Spoerle v. Kraft Foods Global, Inc., 09-2691, concerned an employees' action against Kraft Foods, challenging a tradeoff agreement struck in collective bargaining agreement between union and management that the time spent donning and doffing safety gear is not compensable.  In affirming district court's rejection of defendant's argument that section 203(o) preempts Wisconsin's law and entry of judgment in plaintiffs' favor as a matter of Wisconsin law rather than federal law, the court held that the district court did not err in concluding that plaintiffs are entitled to be paid for all time required by Wisconsin law.

Purvis v. Oest, 09-1098, concerned a challenge to the district court's denial of defendants' motion for summary judgment in a former high school teacher's suit against a school district's superintendent and others claiming deprivation of due process and false arrest, arising from a prosecution for allegedly having a sexual relationship with with a 15-year-old student, of which she was acquitted.  In reversing the judgment, the court held that, although a genuine issue of material fact exists as to whether the school's investigation was biased and deprived plaintiff of due process, the superintendent, dean and the principal are entitled to qualified immunity, and that the police chief had probable cause to arrest plaintiff.

Moss v. Martin, 09-1567, concerned plaintiff's 42 U.S.C. section 1983 suit against several state officials, claiming that he was fired as the Chief of the Highway Sign Shop of the Illinois Department of Transportation in order to make room for an employee chosen by the administration of then-Governor Rod Blagojevich.  In affirming district court's grant of defendants' motion for summary judgment, the court held that, although the decision to fire plaintiff probably fell afoul of the Rutan principal (rule banning politically-based firings)l, defendants were entitled to qualified immunity.

Marshall Joint Sch. Dist. No. 2 v. C.D., 09-1319, concerned a challenge to the district court's affirmance of the ALJ's conclusion that a school district erred in finding that plaintiff, a fifth grader diagnosed with a rare genetic disease, was no longer eligible for special education.  In reversing, the court remanded the matter as the ALJ's finding that plaintiff's educational performance was adversely affected by Ehlers-Danlos Syndrome (EDS) was undermined by a misapplication of the governing standard and was not supported by substantial evidence in the record.  Also, the ALJ impermissibly discounted the testimony of a witness, and there is no substantial evidence in the record to support the finding that plaintiff needed special education because of his health condition.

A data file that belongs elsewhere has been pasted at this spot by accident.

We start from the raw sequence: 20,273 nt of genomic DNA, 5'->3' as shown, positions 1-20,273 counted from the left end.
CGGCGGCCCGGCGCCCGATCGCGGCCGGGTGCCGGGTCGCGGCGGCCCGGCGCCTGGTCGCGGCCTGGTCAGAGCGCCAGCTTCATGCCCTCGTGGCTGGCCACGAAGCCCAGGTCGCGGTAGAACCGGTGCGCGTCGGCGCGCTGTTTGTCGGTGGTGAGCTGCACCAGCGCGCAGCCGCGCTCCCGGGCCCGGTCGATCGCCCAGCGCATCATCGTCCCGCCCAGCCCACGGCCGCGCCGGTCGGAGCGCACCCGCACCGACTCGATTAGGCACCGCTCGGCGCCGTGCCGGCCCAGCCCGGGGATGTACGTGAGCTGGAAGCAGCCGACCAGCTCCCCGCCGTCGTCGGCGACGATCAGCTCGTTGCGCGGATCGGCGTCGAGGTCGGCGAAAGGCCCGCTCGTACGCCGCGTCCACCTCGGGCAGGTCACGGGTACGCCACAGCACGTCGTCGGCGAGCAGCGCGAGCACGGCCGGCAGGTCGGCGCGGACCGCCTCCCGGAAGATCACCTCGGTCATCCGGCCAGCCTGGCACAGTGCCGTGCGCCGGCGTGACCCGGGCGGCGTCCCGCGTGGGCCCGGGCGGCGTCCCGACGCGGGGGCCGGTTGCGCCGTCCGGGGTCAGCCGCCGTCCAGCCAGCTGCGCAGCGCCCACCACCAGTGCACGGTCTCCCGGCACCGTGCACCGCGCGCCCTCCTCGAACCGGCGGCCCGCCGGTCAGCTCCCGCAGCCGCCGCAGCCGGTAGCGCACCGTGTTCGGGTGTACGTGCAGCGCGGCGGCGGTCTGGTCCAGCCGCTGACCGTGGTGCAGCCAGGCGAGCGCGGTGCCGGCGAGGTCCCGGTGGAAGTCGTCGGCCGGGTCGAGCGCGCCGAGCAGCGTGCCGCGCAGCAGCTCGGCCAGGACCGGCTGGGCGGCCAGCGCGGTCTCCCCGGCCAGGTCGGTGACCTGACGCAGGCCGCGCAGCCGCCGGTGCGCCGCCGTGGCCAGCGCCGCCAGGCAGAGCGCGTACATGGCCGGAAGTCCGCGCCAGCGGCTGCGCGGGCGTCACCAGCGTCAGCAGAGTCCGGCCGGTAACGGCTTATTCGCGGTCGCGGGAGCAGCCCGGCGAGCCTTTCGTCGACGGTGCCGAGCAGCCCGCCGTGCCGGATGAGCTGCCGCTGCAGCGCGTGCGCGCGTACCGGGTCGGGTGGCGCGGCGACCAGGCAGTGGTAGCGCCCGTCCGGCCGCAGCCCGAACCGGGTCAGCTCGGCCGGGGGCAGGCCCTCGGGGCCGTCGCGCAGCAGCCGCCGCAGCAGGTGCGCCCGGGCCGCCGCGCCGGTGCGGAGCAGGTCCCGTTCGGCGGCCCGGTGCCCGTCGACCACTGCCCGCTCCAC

In Re: Meyers, 09-3478, concerned a challenge to the district court's affirmance of a bankruptcy court's use of a mechanical system known as the "pro rata by days" method to calculate the proportion of debtor's tax refunds that belonged to the pre-petition asset pool, in Chapter 7 proceedings.  In affirming, the court held that, although the pro rata by days method may not be appropriate for all cases, the court properly applied the method as the trustee has met her burden in this case.

Fusion Capital Find II, LLC. v. Ham, 09-3723,  concerned a challenge to the district court's judgment awarding defendant about $1.2 million in legal fees after ruling in favor of defendant and holding an insolvent corporation's board of directors personally liable, in the insolvent corporation's suit against defendant-corporation for tortious interference with its merger agreement.  In reversing, the court held that, under Nev. Rev. Stat. section 78.747, there isn't any fraud as plaintiff's thin capitalization was both the reason why the deal had been proposed and the dominant feature in the deal's structure.  Furthermore, when plaintiff signed a contract promising to reimburse defendant's legal expenses if litigation ensued, defendant knew beyond doubt that plaintiff would be unable to keep that promise unless the merger closed.  Thus, the court is not aware of any statute or decision holding that investors in a thinly capitalized corporation are personally liable for its debts to a contracting partner when that partner, with knowledge of the corporation's insolvency, signs without getting a guaranty from the investors.

Alliance 3PL Corp. v. New Prime, Inc., 09-3489, concerned a plaintiff's breach of contract suit against a shipping carrier, for allegedly violating a back-solicitation clause by carrying bulk goods for one of plaintiff's former customers after plaintiff's contract with the customer ended.  In reversing the district court's judgment in favor of the plaintiff and denial of defendant's motions under Fed. R. Civ. P. 50 and 59, the court held that the district court should have granted defendant's motion under Rule 50 for judgment as a matter of law as the fact remains that defendant's knowledge of the customer's business was acquired independent of plaintiff.  Further, under plaintiff's reading of "traffic," plaintiff loses because the back-solicitation clause covers only traffic that defendant "first knew" about as a result of doing business with plaintiff.